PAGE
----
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(Oct 17, 2013) Switzerland and the United States signed an Executive Agreement on August 29, 2013, that was designed to end a dispute between the two countries on issues relating to the conduct of Swiss banks in allegedly having assisted U.S. taxpayers in the commission of tax evasion. (Press Release, Swiss Federal Department of Finance, Switzerland and United States Sign Joint Statement to End Tax Dispute Between Swiss Banks and United States (Aug. 30, 2013).) The Agreement provides the rules under which Swiss banks may cooperate with U.S. authorities by providing information on the alleged misconduct without thereby violating Swiss privacy laws. (
The Executive Agreement of August 29, 2013, overcomes this obstacle by giving the Swiss banks the opportunity to request a non-prosecution agreement from the U.S. authorities in return for paying a fine and providing information on bank employees and other individuals who organized questionable customer transactions, together with statistical information on customer behavior. Customer data may not be disclosed under this scheme, and the Swiss banks must observe certain rules of Swiss data protection. In order to comply with U.S. requests for information, each bank must request permission from the Swiss authorities. Absent such permission, if they released information, the Swiss banks might be criminally liable under article 271 of the Swiss Criminal Code. This article makes the cooperation with foreign authorities a punishable offense, if the cooperating activities normally should be carried out by the Swiss authorities and not private parties. (Swiss Criminal Code [Schweizerisches Strafgesetzbuch] (Dec. 21, 1937, as amended), Systematische Sammlung des Bundesrechts 311.0 [in English].)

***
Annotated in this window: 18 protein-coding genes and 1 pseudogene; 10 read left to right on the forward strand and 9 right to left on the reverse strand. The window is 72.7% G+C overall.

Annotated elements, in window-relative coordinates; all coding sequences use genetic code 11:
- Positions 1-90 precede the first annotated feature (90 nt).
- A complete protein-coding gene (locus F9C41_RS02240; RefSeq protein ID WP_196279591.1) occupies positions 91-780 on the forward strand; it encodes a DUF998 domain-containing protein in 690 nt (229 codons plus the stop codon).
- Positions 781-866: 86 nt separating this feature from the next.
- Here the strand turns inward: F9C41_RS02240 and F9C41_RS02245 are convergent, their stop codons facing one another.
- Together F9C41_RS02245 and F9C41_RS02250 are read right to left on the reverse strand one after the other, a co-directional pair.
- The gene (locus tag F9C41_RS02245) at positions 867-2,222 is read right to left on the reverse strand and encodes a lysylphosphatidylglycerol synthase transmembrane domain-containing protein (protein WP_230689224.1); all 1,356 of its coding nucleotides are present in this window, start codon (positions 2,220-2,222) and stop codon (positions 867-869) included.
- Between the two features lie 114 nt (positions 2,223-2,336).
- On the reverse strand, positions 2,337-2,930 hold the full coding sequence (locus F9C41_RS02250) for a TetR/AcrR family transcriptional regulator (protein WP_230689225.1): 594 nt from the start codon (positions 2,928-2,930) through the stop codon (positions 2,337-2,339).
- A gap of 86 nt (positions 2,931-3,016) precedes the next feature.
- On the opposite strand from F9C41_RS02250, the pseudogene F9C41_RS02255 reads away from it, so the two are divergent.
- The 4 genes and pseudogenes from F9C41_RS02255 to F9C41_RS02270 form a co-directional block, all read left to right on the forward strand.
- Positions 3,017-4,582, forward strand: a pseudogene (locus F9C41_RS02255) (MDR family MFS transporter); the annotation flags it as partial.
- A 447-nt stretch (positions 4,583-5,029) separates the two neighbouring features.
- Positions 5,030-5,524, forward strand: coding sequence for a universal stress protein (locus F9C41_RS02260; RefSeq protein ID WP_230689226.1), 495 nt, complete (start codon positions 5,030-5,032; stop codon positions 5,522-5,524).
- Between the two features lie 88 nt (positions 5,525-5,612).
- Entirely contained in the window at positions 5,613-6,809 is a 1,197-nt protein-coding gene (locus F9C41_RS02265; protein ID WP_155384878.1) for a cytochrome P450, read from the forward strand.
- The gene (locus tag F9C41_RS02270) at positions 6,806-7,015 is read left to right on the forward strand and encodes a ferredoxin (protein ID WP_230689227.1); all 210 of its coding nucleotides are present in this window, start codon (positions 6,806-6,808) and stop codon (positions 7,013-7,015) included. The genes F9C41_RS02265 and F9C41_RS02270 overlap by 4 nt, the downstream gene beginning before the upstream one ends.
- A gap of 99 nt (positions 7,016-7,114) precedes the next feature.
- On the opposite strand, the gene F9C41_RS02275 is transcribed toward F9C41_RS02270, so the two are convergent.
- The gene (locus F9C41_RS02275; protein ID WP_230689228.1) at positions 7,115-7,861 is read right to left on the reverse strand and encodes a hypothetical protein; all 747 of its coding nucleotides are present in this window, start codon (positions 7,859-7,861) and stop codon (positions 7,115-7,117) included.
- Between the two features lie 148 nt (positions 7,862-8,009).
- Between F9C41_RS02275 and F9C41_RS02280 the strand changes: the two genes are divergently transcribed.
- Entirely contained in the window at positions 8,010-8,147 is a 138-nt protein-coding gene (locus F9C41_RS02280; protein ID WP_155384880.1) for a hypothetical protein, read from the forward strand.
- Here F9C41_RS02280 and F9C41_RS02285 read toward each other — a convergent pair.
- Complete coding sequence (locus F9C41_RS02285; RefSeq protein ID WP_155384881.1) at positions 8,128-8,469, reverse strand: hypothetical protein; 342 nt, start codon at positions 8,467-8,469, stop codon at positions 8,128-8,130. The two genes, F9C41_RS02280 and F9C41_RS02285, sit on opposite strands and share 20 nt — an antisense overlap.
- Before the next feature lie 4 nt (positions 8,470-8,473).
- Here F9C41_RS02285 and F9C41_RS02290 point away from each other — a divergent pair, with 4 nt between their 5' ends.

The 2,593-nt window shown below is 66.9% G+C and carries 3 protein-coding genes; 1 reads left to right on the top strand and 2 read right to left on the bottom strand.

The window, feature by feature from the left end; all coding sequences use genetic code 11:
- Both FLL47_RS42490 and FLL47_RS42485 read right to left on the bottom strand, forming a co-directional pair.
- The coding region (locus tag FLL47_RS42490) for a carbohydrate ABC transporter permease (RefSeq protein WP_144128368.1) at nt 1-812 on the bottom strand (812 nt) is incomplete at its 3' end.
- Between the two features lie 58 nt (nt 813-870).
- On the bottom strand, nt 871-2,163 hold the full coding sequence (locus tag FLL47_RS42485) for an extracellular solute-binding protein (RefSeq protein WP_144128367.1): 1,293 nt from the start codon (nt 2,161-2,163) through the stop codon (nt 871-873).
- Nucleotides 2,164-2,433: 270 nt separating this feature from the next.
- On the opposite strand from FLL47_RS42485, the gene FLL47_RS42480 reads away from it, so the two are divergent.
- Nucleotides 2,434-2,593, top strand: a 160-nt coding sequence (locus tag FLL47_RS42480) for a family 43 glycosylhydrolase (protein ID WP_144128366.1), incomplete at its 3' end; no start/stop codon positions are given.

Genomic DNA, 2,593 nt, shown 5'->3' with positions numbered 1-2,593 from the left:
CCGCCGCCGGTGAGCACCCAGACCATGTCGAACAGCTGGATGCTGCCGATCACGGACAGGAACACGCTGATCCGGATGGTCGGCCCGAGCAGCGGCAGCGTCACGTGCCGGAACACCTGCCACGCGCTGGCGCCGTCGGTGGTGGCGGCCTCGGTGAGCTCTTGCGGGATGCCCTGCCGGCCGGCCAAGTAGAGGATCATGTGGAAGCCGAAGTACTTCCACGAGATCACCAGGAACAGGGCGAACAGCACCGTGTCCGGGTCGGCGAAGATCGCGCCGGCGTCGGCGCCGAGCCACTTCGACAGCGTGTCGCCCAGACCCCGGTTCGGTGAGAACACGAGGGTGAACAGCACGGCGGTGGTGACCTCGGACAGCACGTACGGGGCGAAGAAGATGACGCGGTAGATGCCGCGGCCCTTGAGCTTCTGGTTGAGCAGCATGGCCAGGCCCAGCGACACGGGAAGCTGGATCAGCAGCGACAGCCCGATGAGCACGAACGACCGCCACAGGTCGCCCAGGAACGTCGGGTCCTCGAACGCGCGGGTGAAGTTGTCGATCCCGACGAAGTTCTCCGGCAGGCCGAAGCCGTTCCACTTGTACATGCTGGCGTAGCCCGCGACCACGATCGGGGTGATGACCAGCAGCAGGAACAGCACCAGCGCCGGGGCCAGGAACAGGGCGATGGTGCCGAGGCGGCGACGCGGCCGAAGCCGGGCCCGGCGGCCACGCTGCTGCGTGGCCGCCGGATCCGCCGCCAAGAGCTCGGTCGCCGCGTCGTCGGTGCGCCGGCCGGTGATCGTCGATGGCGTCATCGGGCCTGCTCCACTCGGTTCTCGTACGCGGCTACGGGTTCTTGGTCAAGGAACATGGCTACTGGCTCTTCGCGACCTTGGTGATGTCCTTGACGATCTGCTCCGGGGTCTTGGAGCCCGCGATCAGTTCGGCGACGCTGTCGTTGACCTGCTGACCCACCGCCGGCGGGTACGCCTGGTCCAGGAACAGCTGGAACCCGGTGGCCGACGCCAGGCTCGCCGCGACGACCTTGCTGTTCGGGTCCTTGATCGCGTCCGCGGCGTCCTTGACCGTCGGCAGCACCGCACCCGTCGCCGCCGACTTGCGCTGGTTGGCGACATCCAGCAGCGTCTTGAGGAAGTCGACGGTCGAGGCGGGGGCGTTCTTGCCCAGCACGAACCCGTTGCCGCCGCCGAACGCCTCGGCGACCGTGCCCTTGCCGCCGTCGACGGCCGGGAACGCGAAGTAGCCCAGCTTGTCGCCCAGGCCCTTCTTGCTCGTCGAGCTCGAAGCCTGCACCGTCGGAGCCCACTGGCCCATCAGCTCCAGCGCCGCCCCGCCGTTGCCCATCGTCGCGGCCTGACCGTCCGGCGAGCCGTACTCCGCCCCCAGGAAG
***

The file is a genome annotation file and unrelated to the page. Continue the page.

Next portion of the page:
|Author:||Edith Palmer More by this author|
|Topic:||International affairs More on this topic|
|Taxation More on this topic|
|Jurisdiction:||Switzerland More about this jurisdiction|
|United States More about this jurisdiction|
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Last updated: 10/17/2013